Mathematics when rightly viewed, possesses not only truth but supreme beauty. — Bertrand Russel
What has Mathematics to do with the beauty and does it even matter? Yes, it does. For some of us, the enjoyment of beauty of mathematics is what encourages to study the subject.
A mathematician can find beauty in methods (such as proofs) or in results or in theorems or even in numbers.
Proofs are to Mathematics what spelling is to poetry. — Vladimir Arnold
Take for example, the proof that Zero is an even number. In other words, its parity—the quality of an integer being even or odd—is even.
The simplest way to prove that zero is even is to check if it fits the definition of even: Is zero divisible by 2? Yes, it is an integer multiple of 2, specifically 0 × 2. As a result, zero shares all the properties that characterize even numbers: 0 is neighbored on both sides by odd numbers, 0 is the sum of an integer (0) with itself, and a set of 0 objects can be split into two equal sets.
The parity rules of arithmetic, such as even − even = even, require 0 to be even.
Thus, zero is an even number.
Not only is 0 divisible by 2, it is the only number that is divisible by every power of 2, which makes 0 the most even number of all.
Now, let’s suppose for a moment that zero is not an even number i.e. zero is an odd number. It means, it must satisfy the definition of odd, hence, zero can be represented in the form of
2k + 1 where k ∈ Z (integers). This means, 0 = 2k + 1 ⇒ k = -1/2 i.e. k is a rational number (not integer). This contradicts our assumption. Hence, zero is not an odd number i.e. zero is an even number.
Now, I’ve proved zero is an even number and also (of course) zero is not an odd number. So, isn’t it fascinating how easily one statement, in mathematics, can be proved in different ways.
The theorem for which the greatest number of different proofs have been discovered is possibly the Pythagorean theorem1, with hundreds of proofs having been published.
Now, let’s talk about the mathematicians that find beauty in objects, shapes.
In mathematics, two quantities are in the golden ratio if their ratio is the same as the ratio of their sum to the larger of the two quantities.
For quantities a and b such that a, b > 0:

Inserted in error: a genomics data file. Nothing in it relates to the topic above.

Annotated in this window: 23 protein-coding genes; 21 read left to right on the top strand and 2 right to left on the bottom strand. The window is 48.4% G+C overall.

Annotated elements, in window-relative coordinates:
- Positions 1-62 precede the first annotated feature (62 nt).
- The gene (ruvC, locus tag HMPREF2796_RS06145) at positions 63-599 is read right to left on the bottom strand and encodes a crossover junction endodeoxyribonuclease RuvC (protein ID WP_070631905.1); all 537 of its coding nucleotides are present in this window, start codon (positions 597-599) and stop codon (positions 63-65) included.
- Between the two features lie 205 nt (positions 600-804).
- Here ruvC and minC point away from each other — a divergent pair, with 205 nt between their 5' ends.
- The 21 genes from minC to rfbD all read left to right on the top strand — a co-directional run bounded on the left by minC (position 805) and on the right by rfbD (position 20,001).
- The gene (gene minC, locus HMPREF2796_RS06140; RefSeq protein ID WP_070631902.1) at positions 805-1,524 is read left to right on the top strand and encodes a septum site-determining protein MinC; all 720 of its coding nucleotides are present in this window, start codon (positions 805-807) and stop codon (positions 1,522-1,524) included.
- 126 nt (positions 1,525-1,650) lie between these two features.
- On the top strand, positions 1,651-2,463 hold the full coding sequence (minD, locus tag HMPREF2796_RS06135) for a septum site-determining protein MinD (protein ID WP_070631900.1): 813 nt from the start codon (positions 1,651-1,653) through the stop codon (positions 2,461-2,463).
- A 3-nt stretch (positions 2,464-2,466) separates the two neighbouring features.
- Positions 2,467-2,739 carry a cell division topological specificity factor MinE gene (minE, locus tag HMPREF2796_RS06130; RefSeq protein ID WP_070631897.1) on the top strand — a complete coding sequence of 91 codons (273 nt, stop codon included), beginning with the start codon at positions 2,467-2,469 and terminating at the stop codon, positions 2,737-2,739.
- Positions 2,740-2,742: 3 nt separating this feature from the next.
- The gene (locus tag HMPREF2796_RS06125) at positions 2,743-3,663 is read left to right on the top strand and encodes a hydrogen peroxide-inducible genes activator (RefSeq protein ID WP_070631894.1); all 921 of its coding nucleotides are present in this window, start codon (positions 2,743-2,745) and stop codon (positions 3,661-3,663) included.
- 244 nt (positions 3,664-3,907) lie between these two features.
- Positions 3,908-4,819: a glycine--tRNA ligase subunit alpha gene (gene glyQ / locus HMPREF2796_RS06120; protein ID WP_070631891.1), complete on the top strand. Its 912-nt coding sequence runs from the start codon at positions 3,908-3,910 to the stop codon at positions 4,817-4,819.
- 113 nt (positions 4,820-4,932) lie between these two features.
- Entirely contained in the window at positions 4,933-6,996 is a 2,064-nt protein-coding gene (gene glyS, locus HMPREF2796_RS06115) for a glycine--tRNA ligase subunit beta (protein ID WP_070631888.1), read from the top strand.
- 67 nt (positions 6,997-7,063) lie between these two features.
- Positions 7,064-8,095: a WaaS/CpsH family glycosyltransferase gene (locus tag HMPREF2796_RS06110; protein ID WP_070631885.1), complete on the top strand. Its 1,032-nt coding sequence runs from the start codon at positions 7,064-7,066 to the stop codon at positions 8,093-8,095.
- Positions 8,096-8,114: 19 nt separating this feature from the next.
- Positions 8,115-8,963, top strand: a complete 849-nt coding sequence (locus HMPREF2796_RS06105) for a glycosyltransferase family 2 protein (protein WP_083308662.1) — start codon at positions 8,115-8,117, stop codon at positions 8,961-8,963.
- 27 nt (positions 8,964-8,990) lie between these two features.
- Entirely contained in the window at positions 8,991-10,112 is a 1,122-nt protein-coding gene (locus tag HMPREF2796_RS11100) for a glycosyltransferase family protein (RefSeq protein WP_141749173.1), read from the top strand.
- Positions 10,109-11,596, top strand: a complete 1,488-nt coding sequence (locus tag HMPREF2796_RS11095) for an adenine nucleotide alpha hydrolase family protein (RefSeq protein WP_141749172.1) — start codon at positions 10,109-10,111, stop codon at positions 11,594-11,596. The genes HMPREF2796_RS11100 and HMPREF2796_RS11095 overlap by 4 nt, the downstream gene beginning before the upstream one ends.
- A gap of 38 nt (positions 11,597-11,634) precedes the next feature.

It comes out to be an irrational number (φ = 1.61805…), called the golden ratio2.
Some of the great works of the 20th century are based on the golden rectangle, a rectangle whose side lengths are in the golden ratio – believing this proportion to be aesthetically pleasing. such as Leonardo da Vinci’s Vitruvian Man3, showing the golden ratio in body dimensions.
Some mathematicians see beauty in mathematical results that establish connections between two areas of mathematics that at first sight appear to be unrelated. For example, Euler’s identity:
which relates five mathematical constants in a concise and elegant way.
Now, the question arises: Why should the non-mathematician care about things of this nature?
The foremost reason is that mathematics is beautiful, even if it is, sadly, more inaccessible than other forms of art. The second is that it is useful. Mathematics is founded on simple yet powerful elements — numbers. Numbers, just like the elements of nature, share a complex relationship with every other element in that set. This relationship is universally valid.
The equation: stands true on Earth, on Jupiter and even if the galaxies collide. Because, mathematics doesn’t exist in the physical dimension. It exists entirely in the human mind, it’s a mental concept, and I think this is the most beautiful concept ever made by the human mind. Mathematics and human beings are co-dependent to aid each other’s growth.
And, this is the reason:
If beauty is truth, and truth is beauty, then surely mathematics is the most beautiful thing of all.